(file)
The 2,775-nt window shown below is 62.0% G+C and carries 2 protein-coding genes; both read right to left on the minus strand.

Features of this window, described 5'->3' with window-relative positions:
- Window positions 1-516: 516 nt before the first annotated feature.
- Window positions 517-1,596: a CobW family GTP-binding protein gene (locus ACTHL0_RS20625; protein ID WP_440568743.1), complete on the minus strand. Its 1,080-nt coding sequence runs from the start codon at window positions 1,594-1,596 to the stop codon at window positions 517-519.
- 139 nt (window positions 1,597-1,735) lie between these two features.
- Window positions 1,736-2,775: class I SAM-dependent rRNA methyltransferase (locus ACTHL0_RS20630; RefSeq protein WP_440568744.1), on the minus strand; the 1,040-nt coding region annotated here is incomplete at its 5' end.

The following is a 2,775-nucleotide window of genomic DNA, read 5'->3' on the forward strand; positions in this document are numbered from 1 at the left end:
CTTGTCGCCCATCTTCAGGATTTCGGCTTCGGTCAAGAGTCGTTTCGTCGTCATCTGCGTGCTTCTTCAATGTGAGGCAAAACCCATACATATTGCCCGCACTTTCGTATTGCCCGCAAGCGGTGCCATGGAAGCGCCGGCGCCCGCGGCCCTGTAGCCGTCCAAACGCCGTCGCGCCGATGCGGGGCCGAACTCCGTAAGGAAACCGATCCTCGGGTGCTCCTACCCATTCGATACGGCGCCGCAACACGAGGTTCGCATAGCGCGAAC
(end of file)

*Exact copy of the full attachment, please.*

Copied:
The 2,775-nt window shown below is 62.0% G+C and carries 2 protein-coding genes; both read right to left on the minus strand.

Features of this window, described 5'->3' with window-relative positions:
- Window positions 1-516: 516 nt before the first annotated feature.
- Window positions 517-1,596: a CobW family GTP-binding protein gene (locus ACTHL0_RS20625; protein ID WP_440568743.1), complete on the minus strand. Its 1,080-nt coding sequence runs from the start codon at window positions 1,594-1,596 to the stop codon at window positions 517-519.
- 139 nt (window positions 1,597-1,735) lie between these two features.
- Window positions 1,736-2,775: class I SAM-dependent rRNA methyltransferase (locus ACTHL0_RS20630; RefSeq protein WP_440568744.1), on the minus strand; the 1,040-nt coding region annotated here is incomplete at its 5' end.

The following is a 2,775-nucleotide window of genomic DNA, read 5'->3' on the forward strand; positions in this document are numbered from 1 at the left end:
CTTGTCGCCCATCTTCAGGATTTCGGCTTCGGTCAAGAGTCGTTTCGTCGTCATCTGCGTGCTTCTTCAATGTGAGGCAAAACCCATACATATTGCCCGCACTTTCGTATTGCCCGCAAGCGGTGCCATGGAAGCGCCGGCGCCCGCGGCCCTGTAGCCGTCCAAACGCCGTCGCGCCGATGCGGGGCCGAACTCCGTAAGGAAACCGATCCTCGGGTGCTCCTACCCATTCGATACGGCGCCGCAACACGAGGTTCGCATAGCGCGAAC